SWDs provide relevant information on Member States’ fiscal commitments, their respective measures, and compliance with the preventive arm rules. We identified room for improvement in describing the measures taken and the impact considered in the Commission’s forecast (aside from that planned by the Member States in their SCPs). A table in the SWDs which explains differences more clearly would be useful.112
Member States agreed to a common EU method for estimating the potential output. However, certain Member States also produce their own estimates based on methodologies which differ from the common EU method which is used as the basis for the preventive arm assessments. Different methodology leads at times to different estimates which in turn may also lead to a different structural balance estimate. Having reviewed various studies comparing the Commission’s potential output estimates with those prepared by others, we found that the EU approach performs well compared to similar estimates (e.g. OECD or IMF).113
Moreover, in 2016 the Commission introduced a plausibility tool to assess situations where estimated output gaps of specific years are subject to a large degree of uncertainty. This is a pilot project being carried out over the next two years to take into account any factors which Member States consider relevant to their potential output estimates. This approach of maintaining an open dialogue on addressing issues of plausibility within the context of a common approach is appropriate.114
We tested the spreadsheets and formulas used, and re-performed a number of assessments to test the accuracy of the workings. We also reviewed a sample of the data used by the Commission in its assessments and found that it matched corresponding sources, such as data from AMECO, the Statistical Office of the EU (EUROSTAT) or the SCPs. No issues emerged, except for the way the transition from ESA 95 to ESA 2010 had been addressed and the manner in which vintages of data had been used in the assessment (see paragraph 62).115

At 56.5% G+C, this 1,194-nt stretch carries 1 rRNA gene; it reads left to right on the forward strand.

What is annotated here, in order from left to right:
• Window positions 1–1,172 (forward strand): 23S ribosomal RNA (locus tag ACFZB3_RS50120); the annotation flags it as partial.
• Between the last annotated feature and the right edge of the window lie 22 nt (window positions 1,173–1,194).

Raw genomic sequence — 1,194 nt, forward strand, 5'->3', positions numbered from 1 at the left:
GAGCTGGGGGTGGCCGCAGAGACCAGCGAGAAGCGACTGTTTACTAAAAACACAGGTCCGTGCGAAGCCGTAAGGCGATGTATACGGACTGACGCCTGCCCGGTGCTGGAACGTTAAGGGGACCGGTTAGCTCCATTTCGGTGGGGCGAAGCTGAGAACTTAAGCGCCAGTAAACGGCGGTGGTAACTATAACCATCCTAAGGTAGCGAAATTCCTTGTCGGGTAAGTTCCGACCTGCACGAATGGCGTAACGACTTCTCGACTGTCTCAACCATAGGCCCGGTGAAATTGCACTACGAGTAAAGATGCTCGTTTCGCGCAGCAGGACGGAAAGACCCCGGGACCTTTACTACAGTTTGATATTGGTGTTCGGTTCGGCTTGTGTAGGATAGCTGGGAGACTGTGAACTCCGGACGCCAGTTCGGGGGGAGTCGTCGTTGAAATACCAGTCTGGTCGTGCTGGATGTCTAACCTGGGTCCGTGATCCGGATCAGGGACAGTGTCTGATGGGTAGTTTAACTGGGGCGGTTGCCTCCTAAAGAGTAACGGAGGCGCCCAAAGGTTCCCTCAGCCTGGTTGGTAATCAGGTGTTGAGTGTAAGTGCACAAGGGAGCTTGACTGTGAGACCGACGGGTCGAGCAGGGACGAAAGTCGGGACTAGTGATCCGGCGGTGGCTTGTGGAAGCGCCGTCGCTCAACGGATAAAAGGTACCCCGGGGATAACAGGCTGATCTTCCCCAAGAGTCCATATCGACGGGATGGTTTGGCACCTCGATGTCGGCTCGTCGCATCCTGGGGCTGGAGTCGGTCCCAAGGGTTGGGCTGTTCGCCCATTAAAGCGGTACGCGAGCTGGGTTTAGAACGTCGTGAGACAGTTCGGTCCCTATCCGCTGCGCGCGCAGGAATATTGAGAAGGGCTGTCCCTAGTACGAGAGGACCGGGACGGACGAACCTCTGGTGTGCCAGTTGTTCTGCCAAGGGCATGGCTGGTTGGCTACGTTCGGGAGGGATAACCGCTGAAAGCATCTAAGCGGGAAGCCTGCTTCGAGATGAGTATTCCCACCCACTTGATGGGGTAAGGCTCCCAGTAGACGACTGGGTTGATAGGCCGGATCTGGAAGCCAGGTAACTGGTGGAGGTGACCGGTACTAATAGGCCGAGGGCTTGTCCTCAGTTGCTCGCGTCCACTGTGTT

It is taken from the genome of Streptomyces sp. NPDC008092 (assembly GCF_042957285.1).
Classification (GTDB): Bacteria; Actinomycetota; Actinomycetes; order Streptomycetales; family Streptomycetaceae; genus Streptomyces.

We found that the minimum MTOs were calculated according to the approach described in the Vade Mecum. We also verified whether all Member State MTOs were at or above the minimum MTO and found them all to be compliant, with the exception of Slovenia in 2016-2017 (for the years 2017-2019). This had no impact on the Commission’s assessment outcome.116
We tested the sensitivity of the minimum MTOs to underlying variables and found that they were mostly sensitive to large changes in semi-elasticity, large debt shocks and ageing costs. We observed, however, that the minimum MTOs did not take into account other factors affecting debt, such as stock flow adjustments.117
We also tested the assessment workings to check that the parameters from the matrix had been correctly applied. During the transition to the new matrix, parameters from the old matrix were retained for the spring 2015 assessment and only applied for Member States of which the SB had deteriorated, instead of making adjustments for all Member States. The Commission did not manage transitions between the rules in a consistent manner.